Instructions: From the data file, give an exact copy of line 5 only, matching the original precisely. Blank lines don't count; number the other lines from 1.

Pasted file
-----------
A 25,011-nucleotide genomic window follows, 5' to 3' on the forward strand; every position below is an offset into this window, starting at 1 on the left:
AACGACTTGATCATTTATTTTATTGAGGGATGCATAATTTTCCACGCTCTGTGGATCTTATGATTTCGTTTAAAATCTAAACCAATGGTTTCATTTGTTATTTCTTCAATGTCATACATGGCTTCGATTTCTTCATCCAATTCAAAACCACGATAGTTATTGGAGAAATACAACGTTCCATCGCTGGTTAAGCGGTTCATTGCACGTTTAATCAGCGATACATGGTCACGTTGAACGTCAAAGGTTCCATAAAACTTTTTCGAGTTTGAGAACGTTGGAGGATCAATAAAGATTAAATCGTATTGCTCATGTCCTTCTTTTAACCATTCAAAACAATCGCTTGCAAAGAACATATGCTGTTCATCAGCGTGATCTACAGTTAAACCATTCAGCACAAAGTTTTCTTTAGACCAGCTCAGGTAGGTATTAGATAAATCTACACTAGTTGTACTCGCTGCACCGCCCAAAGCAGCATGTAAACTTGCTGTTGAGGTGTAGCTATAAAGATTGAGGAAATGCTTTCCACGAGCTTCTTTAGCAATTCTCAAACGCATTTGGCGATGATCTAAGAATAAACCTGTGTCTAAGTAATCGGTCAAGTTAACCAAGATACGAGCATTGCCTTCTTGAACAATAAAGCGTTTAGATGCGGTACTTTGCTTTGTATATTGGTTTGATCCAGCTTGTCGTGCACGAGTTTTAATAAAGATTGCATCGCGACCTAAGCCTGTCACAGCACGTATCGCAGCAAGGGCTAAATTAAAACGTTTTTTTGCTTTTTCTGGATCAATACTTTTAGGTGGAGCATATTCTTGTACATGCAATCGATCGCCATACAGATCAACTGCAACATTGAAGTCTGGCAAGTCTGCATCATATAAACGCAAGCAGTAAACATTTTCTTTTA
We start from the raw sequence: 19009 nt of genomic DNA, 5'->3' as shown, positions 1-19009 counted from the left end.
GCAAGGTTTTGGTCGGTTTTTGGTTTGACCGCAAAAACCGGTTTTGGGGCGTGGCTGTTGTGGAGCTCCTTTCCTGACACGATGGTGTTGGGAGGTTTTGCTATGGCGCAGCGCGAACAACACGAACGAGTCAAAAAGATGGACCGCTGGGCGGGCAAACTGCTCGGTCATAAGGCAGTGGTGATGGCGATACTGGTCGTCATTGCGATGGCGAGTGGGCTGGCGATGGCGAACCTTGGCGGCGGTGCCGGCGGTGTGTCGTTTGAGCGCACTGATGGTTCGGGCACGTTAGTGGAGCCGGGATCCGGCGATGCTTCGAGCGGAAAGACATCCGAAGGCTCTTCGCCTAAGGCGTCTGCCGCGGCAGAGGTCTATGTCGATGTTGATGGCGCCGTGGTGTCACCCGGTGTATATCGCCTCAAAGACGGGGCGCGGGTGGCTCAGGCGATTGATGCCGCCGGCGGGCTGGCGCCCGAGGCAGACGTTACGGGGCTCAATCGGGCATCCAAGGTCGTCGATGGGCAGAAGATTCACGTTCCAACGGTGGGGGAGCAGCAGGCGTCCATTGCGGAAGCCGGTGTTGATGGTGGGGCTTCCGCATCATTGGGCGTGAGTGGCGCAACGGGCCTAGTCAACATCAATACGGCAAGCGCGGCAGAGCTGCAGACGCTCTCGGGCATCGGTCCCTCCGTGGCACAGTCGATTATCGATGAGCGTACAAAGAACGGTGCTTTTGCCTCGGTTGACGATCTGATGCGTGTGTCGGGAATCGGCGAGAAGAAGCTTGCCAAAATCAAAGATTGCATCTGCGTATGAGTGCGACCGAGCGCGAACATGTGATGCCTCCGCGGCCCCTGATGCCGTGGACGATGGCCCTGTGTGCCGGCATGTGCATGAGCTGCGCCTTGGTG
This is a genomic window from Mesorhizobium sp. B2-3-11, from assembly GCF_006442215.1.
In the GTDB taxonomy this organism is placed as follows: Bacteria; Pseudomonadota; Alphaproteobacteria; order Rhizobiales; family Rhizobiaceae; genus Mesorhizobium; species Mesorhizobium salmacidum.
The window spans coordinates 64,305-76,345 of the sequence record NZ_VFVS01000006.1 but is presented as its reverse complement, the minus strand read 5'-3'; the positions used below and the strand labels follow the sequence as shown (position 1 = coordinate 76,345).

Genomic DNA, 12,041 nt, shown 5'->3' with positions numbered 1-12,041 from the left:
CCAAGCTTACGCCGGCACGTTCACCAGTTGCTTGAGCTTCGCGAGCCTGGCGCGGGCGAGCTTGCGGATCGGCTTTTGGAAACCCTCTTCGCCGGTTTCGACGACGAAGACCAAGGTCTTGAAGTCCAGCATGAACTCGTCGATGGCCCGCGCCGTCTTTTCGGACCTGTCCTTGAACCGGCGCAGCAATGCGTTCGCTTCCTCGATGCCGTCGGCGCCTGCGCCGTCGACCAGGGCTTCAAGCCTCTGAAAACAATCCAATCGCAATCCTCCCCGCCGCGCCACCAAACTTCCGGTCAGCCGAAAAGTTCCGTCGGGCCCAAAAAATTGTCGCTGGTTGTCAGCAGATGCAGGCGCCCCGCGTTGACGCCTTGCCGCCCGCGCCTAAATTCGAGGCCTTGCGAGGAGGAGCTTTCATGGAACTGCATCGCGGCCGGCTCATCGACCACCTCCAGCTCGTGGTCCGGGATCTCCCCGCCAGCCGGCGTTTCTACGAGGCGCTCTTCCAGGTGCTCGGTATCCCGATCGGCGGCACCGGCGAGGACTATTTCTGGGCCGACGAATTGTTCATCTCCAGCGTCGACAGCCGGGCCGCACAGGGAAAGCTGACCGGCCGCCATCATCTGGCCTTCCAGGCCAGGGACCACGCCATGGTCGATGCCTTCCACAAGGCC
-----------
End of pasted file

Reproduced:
This is a genomic window from Mesorhizobium sp. B2-3-11, from assembly GCF_006442215.1.